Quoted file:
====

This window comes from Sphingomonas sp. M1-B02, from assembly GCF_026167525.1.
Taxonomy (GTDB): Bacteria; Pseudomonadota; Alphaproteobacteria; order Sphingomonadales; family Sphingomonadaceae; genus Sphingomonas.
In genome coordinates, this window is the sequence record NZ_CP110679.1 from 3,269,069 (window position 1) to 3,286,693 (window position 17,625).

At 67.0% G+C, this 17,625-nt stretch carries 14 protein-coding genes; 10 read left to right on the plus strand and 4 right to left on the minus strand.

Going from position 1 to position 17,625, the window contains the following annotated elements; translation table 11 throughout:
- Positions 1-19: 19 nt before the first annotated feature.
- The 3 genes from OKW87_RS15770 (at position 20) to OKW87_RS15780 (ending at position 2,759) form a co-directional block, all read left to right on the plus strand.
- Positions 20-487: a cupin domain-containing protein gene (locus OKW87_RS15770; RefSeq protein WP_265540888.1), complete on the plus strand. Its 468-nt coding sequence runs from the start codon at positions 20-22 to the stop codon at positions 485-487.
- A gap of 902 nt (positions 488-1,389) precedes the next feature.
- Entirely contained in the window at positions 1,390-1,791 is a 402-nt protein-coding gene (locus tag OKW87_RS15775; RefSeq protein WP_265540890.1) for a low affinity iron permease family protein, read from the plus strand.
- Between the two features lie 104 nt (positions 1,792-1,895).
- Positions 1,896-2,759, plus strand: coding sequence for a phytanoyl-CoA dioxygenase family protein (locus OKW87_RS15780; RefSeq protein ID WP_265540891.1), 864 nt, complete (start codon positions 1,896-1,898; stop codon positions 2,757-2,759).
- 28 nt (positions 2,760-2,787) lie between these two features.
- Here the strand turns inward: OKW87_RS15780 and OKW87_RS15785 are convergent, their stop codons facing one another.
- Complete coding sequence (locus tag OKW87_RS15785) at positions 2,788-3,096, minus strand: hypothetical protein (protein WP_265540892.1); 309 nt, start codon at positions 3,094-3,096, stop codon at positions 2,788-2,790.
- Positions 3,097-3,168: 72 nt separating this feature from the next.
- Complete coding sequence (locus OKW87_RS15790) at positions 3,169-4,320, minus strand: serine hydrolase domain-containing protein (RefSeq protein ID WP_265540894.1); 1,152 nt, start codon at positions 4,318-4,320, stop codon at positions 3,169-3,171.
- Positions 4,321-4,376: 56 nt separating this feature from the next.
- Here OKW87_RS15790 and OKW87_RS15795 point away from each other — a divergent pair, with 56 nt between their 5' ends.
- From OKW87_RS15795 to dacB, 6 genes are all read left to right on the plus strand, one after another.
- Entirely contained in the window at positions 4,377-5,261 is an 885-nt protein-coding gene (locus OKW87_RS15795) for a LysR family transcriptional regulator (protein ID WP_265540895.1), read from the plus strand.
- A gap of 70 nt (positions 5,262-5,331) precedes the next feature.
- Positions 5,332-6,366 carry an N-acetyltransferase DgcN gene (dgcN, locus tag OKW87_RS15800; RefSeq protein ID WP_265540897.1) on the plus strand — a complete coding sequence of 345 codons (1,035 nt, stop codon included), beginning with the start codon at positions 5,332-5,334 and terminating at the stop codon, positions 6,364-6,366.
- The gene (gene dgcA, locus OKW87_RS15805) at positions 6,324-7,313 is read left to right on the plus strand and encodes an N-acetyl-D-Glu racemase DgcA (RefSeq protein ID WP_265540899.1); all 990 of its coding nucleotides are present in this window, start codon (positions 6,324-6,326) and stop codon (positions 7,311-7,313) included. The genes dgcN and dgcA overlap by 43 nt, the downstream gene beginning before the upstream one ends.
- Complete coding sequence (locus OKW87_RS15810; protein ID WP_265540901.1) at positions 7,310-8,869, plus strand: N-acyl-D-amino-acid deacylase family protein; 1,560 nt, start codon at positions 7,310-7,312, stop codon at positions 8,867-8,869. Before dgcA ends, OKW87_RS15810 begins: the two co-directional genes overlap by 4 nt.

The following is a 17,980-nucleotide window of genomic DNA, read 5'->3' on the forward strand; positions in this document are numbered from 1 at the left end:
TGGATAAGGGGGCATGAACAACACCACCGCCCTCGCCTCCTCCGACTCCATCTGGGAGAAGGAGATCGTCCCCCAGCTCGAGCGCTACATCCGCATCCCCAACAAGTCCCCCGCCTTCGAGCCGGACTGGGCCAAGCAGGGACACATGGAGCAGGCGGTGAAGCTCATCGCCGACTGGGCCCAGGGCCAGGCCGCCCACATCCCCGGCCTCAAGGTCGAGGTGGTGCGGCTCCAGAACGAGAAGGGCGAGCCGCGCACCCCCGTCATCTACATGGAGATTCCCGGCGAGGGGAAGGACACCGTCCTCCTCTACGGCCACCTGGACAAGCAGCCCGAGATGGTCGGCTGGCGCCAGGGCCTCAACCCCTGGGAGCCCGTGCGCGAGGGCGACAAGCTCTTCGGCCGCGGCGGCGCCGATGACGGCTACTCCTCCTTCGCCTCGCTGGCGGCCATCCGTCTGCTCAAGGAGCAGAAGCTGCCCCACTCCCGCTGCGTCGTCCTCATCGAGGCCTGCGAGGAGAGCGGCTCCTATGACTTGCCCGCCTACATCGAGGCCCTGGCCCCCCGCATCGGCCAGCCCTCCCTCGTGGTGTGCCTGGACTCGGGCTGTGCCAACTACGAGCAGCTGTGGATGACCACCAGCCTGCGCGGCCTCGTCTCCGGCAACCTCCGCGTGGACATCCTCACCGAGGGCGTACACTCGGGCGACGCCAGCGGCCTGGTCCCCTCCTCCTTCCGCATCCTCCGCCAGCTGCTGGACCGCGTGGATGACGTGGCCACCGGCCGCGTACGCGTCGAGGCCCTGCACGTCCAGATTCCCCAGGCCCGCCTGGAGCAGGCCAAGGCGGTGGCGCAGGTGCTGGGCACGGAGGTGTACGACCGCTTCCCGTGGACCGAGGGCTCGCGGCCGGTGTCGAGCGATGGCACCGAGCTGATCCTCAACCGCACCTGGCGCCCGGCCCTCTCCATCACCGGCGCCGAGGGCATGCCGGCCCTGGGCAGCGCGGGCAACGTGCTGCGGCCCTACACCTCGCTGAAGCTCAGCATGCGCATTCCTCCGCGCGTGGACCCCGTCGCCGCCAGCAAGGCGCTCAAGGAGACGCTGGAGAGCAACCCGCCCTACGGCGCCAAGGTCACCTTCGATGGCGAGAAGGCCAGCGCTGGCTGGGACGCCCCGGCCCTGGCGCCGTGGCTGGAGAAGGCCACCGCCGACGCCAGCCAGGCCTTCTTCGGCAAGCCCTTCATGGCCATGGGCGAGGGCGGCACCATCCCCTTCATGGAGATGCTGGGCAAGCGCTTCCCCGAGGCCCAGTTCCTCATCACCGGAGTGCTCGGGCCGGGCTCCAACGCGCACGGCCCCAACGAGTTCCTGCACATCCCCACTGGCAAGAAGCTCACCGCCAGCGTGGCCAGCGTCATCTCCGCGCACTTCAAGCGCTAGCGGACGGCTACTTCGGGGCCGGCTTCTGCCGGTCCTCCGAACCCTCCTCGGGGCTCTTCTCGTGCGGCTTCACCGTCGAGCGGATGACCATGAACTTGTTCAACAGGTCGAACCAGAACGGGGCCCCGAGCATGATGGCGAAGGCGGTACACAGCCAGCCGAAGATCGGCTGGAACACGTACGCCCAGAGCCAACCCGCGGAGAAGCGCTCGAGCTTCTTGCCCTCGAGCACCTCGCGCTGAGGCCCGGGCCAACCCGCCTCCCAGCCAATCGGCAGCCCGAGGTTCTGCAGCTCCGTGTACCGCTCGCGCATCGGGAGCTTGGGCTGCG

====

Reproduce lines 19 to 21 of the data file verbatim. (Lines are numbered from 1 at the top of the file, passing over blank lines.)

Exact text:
- Here OKW87_RS15790 and OKW87_RS15795 point away from each other — a divergent pair, with 56 nt between their 5' ends.
- From OKW87_RS15795 to dacB, 6 genes are all read left to right on the plus strand, one after another.
- Entirely contained in the window at positions 4,377-5,261 is an 885-nt protein-coding gene (locus OKW87_RS15795) for a LysR family transcriptional regulator (protein ID WP_265540895.1), read from the plus strand.